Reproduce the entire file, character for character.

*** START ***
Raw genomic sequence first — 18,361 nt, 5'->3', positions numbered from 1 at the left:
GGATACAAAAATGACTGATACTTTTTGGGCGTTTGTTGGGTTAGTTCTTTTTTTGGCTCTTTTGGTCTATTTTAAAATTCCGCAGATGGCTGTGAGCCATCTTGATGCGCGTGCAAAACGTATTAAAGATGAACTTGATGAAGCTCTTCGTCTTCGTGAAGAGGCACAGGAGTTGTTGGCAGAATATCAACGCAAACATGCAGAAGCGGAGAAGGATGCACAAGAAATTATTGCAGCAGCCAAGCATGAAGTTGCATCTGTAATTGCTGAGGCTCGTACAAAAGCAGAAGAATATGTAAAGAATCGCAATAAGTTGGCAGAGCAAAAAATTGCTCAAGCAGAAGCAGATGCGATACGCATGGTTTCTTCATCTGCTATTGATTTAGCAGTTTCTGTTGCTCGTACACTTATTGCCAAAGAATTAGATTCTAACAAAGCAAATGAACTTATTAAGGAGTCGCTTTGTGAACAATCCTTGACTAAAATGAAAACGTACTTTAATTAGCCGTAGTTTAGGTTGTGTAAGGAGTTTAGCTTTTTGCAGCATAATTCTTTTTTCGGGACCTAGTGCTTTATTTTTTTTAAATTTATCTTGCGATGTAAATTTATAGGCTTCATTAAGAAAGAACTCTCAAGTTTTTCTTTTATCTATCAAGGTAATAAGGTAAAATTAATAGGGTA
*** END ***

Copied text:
Raw genomic sequence first — 18,361 nt, 5'->3', positions numbered from 1 at the left:
GGATACAAAAATGACTGATACTTTTTGGGCGTTTGTTGGGTTAGTTCTTTTTTTGGCTCTTTTGGTCTATTTTAAAATTCCGCAGATGGCTGTGAGCCATCTTGATGCGCGTGCAAAACGTATTAAAGATGAACTTGATGAAGCTCTTCGTCTTCGTGAAGAGGCACAGGAGTTGTTGGCAGAATATCAACGCAAACATGCAGAAGCGGAGAAGGATGCACAAGAAATTATTGCAGCAGCCAAGCATGAAGTTGCATCTGTAATTGCTGAGGCTCGTACAAAAGCAGAAGAATATGTAAAGAATCGCAATAAGTTGGCAGAGCAAAAAATTGCTCAAGCAGAAGCAGATGCGATACGCATGGTTTCTTCATCTGCTATTGATTTAGCAGTTTCTGTTGCTCGTACACTTATTGCCAAAGAATTAGATTCTAACAAAGCAAATGAACTTATTAAGGAGTCGCTTTGTGAACAATCCTTGACTAAAATGAAAACGTACTTTAATTAGCCGTAGTTTAGGTTGTGTAAGGAGTTTAGCTTTTTGCAGCATAATTCTTTTTTCGGGACCTAGTGCTTTATTTTTTTTAAATTTATCTTGCGATGTAAATTTATAGGCTTCATTAAGAAAGAACTCTCAAGTTTTTCTTTTATCTATCAAGGTAATAAGGTAAAATTAATAGGGTA